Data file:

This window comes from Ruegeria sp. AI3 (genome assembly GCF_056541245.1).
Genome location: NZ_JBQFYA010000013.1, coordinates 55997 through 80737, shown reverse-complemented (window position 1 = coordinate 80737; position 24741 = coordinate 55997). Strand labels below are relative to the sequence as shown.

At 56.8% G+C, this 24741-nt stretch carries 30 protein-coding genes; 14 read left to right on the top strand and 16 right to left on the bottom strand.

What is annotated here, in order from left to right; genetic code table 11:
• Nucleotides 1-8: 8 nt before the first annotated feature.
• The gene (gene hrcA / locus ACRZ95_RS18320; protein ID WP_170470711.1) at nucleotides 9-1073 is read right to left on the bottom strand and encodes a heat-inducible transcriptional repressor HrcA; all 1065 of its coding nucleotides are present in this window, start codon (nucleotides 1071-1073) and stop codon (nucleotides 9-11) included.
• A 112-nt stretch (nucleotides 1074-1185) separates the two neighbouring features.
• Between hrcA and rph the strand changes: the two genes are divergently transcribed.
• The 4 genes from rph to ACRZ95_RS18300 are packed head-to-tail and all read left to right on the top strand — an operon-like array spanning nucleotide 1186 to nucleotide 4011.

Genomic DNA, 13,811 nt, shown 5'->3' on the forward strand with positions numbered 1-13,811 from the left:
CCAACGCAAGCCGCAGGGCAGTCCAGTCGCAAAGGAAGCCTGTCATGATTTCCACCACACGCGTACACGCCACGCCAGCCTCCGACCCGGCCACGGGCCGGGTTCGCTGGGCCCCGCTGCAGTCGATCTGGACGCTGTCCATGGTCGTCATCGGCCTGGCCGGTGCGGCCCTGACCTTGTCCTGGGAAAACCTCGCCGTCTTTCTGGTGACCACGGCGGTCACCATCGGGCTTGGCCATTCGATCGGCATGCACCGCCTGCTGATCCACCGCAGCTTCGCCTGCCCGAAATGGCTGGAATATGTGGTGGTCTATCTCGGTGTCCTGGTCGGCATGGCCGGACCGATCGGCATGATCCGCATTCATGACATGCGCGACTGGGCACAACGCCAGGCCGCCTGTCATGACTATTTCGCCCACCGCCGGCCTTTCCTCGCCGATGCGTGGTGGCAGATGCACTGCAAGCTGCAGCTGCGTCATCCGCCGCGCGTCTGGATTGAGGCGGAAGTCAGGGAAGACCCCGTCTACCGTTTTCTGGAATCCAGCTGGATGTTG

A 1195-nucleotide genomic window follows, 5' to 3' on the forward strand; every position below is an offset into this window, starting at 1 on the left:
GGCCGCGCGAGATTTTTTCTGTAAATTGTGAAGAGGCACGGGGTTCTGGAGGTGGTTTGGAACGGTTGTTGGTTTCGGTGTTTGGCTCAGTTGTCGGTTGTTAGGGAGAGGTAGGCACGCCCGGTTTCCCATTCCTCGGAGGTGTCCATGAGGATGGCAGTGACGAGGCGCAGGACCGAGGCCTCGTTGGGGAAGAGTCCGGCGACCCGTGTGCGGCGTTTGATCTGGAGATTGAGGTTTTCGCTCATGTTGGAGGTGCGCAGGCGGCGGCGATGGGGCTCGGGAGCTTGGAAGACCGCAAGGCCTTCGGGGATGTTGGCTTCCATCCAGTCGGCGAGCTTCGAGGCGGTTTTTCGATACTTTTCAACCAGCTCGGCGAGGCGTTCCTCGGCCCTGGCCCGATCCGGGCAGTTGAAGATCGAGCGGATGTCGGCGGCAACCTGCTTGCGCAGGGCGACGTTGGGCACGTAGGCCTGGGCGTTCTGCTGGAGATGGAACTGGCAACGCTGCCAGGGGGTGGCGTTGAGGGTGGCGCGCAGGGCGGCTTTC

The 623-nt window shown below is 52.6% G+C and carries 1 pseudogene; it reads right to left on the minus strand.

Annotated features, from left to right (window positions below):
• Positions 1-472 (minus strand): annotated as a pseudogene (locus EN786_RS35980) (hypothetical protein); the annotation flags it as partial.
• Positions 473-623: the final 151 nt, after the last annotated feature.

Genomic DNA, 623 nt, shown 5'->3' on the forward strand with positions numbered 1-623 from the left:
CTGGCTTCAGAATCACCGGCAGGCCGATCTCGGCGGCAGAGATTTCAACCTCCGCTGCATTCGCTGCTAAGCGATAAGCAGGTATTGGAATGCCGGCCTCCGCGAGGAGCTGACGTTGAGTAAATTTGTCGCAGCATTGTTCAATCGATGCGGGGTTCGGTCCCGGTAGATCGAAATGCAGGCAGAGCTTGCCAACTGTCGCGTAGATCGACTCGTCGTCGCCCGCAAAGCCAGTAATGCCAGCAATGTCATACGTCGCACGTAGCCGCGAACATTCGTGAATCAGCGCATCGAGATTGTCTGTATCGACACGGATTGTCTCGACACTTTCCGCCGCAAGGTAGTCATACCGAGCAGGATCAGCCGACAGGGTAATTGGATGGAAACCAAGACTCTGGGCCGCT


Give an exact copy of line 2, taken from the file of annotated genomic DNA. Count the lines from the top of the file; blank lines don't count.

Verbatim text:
Genome location: NZ_JBQFYA010000013.1, coordinates 55997 through 80737, shown reverse-complemented (window position 1 = coordinate 80737; position 24741 = coordinate 55997). Strand labels below are relative to the sequence as shown.